Spring dreams

Susan Manzke

It is cold outside and blowing white. That means it’s the usual for February in Wisconsin. Still, I’m dreaming of spring. The first seed catalogs are here. They emphasize the changes that will happen to our landscape in a month or so, or so…..

Susan planting paper white bulbs.

To make the freezing time of year bearable, I’m planning on my future gardens, both vegetable and flower. The bright colors from future buds are vivid in my thoughts, as are the luscious, flavorful vegetables that will grow later this year.

For now, outside planting is far away, so I’m planting inside.

Late last fall, I brought in tubers from my cannas. They are still resting in our basement. I have not disturbed their winter nap yet.

Besides the cannas I saved bulbs to bring to life this mid-winter. I knew in November that I would need a boost in January and February to fight my winter doldrums. These bulbs are mostly tulips, daffodils, and hyacinth. They went to the bottom of our basement stairs where they would stay cool, but not frozen, until I was ready to wake them up.

The below zero temperatures outside decreed it was time for spring planting, at least a mock spring planting.

Bob and I had purchased some potting soil just for this day. That heavy bag, the waiting bulbs, and assorted pots were brought into the kitchen.

Terrarium with hens and chicks.

The first thing I planted, or I should say replanted, was a small globe terrarium. It had been a gift for my birthday in August. Too bad the little succulents that I had put inside hadn’t survived. I raided another houseplant, took three tiny chicks (hens and chicks plant), and put them inside the cute glass globe—fingers crossed that these survive this time.

Big bulbs went into pots next. These were my amaryllis. Beside the mother amaryllis were baby bulbs that grew last year—I probably should have started these sooner so I’d already have growing flowers, but I wanted them all to have a good rest before setting them out to grow again. Last year, most of the large bulbs didn’t flower so I wasn’t rushing to get them growing again. Maybe it was my fault that they hadn’t bloomed last winter.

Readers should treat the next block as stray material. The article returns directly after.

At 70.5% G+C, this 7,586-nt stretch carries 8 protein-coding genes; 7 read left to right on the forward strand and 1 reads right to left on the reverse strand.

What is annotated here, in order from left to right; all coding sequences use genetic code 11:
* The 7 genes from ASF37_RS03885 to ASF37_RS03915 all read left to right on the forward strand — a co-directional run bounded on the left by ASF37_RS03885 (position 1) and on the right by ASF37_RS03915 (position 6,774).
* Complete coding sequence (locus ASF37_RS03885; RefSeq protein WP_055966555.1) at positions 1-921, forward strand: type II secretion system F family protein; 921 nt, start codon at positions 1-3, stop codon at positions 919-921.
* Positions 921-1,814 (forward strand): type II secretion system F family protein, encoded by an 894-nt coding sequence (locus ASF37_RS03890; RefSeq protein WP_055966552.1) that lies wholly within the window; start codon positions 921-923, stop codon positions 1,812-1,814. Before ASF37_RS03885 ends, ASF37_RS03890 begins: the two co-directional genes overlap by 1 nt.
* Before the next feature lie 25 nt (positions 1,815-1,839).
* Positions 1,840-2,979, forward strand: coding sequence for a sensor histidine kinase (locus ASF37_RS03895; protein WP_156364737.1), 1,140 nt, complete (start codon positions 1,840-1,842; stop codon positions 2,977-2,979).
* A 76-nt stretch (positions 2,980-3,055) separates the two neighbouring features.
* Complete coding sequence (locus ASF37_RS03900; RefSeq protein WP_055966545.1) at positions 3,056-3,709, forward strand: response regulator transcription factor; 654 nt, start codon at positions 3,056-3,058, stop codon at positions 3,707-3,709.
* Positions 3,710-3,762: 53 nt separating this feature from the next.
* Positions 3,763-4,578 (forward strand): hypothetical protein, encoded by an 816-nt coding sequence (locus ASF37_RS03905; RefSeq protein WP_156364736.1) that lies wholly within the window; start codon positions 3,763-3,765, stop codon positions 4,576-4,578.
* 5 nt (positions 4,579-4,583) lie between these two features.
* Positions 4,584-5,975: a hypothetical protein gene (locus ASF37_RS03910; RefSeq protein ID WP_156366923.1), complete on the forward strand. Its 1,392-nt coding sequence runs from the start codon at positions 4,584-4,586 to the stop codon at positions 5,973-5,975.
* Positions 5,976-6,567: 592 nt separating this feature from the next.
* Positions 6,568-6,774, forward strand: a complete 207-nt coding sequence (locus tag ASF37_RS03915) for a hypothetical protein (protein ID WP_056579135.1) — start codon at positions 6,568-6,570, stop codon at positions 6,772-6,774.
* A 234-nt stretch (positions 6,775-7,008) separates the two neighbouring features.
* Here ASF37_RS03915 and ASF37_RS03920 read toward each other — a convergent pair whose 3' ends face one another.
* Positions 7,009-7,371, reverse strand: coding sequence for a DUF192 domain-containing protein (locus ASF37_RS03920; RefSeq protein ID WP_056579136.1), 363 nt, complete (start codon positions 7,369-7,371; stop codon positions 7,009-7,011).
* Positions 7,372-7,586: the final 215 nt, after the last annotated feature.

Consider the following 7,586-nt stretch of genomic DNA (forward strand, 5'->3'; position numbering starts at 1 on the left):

Bob decided that the potting soil would be easier to handle if it was in a 5-gallon pail. Too bad the sticky soil didn’t slide out of the bag as we had hoped. PLOP! Some clots landed on the linoleum. Worst was the smell. My nose detected manure in the mix, but that smell also reminded me of spring.

Bob helping with potting soil.

Newspaper was under everything on the table where the potting was taking place. After everything was set for potting I thought maybe we should have done this in the basement. Too late now.

You might think I’m crazy, but I talked to the bulbs as I set them in place. I wished them well, and encouraged them to bloom. They are like my furry pets, only green.

When Bob and I were at Fleet Farm getting pet food, we walked past a discounted display from Christmas. I couldn’t help myself, I put one box of paper whites in our cart. These I planted today, too.

These paper white bulbs are eager to grow.

My hands were soon covered with the sticky (smelly) potting soil. Anticipation of the plants and flowers filled the room. (A few basil and coriander seeds went into a pot too.) All this activity took my attention away from the snow blowing outside our window. It was a great day.

Now I wait, water, and encourage our plants. Even if flowers don’t appear, growing green plants will pick up my spirits. In fact they already have.

If you didn’t get tulips ready to force this winter, you still could plant herb seeds or leftover Christmas bulbs like we did. By the way, Happy Valentine’s Day!

Susan and Bob Manzke, Sunnybook Farm, N8646 Miller Rd, Seymour, WI 54165,